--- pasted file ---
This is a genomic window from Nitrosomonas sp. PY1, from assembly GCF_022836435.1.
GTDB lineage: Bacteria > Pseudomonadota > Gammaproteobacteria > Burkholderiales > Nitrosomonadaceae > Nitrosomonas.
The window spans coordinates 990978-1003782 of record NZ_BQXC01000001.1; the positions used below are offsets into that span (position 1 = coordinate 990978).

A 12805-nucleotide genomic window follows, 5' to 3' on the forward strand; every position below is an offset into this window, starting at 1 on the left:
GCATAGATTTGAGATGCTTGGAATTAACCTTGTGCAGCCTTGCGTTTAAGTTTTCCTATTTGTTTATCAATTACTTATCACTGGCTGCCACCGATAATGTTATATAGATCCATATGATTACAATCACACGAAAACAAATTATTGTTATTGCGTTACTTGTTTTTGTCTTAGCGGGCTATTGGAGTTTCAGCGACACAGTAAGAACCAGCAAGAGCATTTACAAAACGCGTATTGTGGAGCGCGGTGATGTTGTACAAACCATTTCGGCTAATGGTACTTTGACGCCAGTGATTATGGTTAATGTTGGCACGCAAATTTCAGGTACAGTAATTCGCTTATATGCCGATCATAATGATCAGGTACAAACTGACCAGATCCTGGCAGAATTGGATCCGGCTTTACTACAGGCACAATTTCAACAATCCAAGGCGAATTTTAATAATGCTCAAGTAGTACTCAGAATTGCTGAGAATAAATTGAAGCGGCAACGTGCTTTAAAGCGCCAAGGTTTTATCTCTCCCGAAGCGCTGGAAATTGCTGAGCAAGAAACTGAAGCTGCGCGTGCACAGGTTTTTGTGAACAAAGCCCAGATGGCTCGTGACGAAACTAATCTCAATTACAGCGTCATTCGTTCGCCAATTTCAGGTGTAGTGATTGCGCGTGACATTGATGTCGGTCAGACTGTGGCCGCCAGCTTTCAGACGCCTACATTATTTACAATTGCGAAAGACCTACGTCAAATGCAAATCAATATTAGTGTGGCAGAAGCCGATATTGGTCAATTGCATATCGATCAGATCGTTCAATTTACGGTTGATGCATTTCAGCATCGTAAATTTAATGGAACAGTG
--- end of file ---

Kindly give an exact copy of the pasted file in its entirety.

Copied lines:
This is a genomic window from Nitrosomonas sp. PY1, from assembly GCF_022836435.1.
GTDB lineage: Bacteria > Pseudomonadota > Gammaproteobacteria > Burkholderiales > Nitrosomonadaceae > Nitrosomonas.
The window spans coordinates 990978-1003782 of record NZ_BQXC01000001.1; the positions used below are offsets into that span (position 1 = coordinate 990978).

A 12805-nucleotide genomic window follows, 5' to 3' on the forward strand; every position below is an offset into this window, starting at 1 on the left:
GCATAGATTTGAGATGCTTGGAATTAACCTTGTGCAGCCTTGCGTTTAAGTTTTCCTATTTGTTTATCAATTACTTATCACTGGCTGCCACCGATAATGTTATATAGATCCATATGATTACAATCACACGAAAACAAATTATTGTTATTGCGTTACTTGTTTTTGTCTTAGCGGGCTATTGGAGTTTCAGCGACACAGTAAGAACCAGCAAGAGCATTTACAAAACGCGTATTGTGGAGCGCGGTGATGTTGTACAAACCATTTCGGCTAATGGTACTTTGACGCCAGTGATTATGGTTAATGTTGGCACGCAAATTTCAGGTACAGTAATTCGCTTATATGCCGATCATAATGATCAGGTACAAACTGACCAGATCCTGGCAGAATTGGATCCGGCTTTACTACAGGCACAATTTCAACAATCCAAGGCGAATTTTAATAATGCTCAAGTAGTACTCAGAATTGCTGAGAATAAATTGAAGCGGCAACGTGCTTTAAAGCGCCAAGGTTTTATCTCTCCCGAAGCGCTGGAAATTGCTGAGCAAGAAACTGAAGCTGCGCGTGCACAGGTTTTTGTGAACAAAGCCCAGATGGCTCGTGACGAAACTAATCTCAATTACAGCGTCATTCGTTCGCCAATTTCAGGTGTAGTGATTGCGCGTGACATTGATGTCGGTCAGACTGTGGCCGCCAGCTTTCAGACGCCTACATTATTTACAATTGCGAAAGACCTACGTCAAATGCAAATCAATATTAGTGTGGCAGAAGCCGATATTGGTCAATTGCATATCGATCAGATCGTTCAATTTACGGTTGATGCATTTCAGCATCGTAAATTTAATGGAACAGTG